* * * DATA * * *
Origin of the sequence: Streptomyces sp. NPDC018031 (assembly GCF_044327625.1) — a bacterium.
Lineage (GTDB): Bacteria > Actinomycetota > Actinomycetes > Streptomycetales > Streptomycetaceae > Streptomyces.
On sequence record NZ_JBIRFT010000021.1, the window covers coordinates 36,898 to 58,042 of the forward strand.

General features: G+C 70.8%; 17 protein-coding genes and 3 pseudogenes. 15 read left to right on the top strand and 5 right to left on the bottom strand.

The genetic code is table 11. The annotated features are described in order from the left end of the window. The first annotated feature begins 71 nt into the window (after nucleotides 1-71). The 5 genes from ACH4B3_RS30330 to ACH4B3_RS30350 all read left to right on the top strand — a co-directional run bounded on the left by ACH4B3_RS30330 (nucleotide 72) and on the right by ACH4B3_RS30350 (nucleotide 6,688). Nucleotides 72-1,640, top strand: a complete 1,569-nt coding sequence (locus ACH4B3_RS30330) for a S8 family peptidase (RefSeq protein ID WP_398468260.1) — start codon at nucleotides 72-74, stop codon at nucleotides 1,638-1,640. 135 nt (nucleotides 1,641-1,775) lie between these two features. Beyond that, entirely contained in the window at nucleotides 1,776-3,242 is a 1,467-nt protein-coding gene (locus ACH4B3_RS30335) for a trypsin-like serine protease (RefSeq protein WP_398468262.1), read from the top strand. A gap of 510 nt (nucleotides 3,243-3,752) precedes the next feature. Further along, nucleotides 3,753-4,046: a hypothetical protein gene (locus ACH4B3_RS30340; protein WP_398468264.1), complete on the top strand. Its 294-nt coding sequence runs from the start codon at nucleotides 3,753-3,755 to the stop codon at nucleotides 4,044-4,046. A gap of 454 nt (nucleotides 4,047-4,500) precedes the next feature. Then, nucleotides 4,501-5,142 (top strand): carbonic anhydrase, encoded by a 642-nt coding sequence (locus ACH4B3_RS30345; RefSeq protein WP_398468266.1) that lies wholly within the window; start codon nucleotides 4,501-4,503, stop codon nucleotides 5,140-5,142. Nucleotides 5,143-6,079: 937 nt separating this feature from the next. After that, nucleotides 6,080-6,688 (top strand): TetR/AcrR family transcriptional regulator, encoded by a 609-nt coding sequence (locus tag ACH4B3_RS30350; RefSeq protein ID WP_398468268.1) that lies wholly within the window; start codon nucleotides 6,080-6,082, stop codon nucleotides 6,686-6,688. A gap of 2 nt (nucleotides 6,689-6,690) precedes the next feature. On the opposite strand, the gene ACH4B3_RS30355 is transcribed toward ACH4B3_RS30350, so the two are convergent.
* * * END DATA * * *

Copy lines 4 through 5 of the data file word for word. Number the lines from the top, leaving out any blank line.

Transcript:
General features: G+C 70.8%; 17 protein-coding genes and 3 pseudogenes. 15 read left to right on the top strand and 5 right to left on the bottom strand.

The genetic code is table 11. The annotated features are described in order from the left end of the window. The first annotated feature begins 71 nt into the window (after nucleotides 1-71). The 5 genes from ACH4B3_RS30330 to ACH4B3_RS30350 all read left to right on the top strand — a co-directional run bounded on the left by ACH4B3_RS30330 (nucleotide 72) and on the right by ACH4B3_RS30350 (nucleotide 6,688). Nucleotides 72-1,640, top strand: a complete 1,569-nt coding sequence (locus ACH4B3_RS30330) for a S8 family peptidase (RefSeq protein ID WP_398468260.1) — start codon at nucleotides 72-74, stop codon at nucleotides 1,638-1,640. 135 nt (nucleotides 1,641-1,775) lie between these two features. Beyond that, entirely contained in the window at nucleotides 1,776-3,242 is a 1,467-nt protein-coding gene (locus ACH4B3_RS30335) for a trypsin-like serine protease (RefSeq protein WP_398468262.1), read from the top strand. A gap of 510 nt (nucleotides 3,243-3,752) precedes the next feature. Further along, nucleotides 3,753-4,046: a hypothetical protein gene (locus ACH4B3_RS30340; protein WP_398468264.1), complete on the top strand. Its 294-nt coding sequence runs from the start codon at nucleotides 3,753-3,755 to the stop codon at nucleotides 4,044-4,046. A gap of 454 nt (nucleotides 4,047-4,500) precedes the next feature. Then, nucleotides 4,501-5,142 (top strand): carbonic anhydrase, encoded by a 642-nt coding sequence (locus ACH4B3_RS30345; RefSeq protein WP_398468266.1) that lies wholly within the window; start codon nucleotides 4,501-4,503, stop codon nucleotides 5,140-5,142. Nucleotides 5,143-6,079: 937 nt separating this feature from the next. After that, nucleotides 6,080-6,688 (top strand): TetR/AcrR family transcriptional regulator, encoded by a 609-nt coding sequence (locus tag ACH4B3_RS30350; RefSeq protein ID WP_398468268.1) that lies wholly within the window; start codon nucleotides 6,080-6,082, stop codon nucleotides 6,686-6,688. A gap of 2 nt (nucleotides 6,689-6,690) precedes the next feature. On the opposite strand, the gene ACH4B3_RS30355 is transcribed toward ACH4B3_RS30350, so the two are convergent.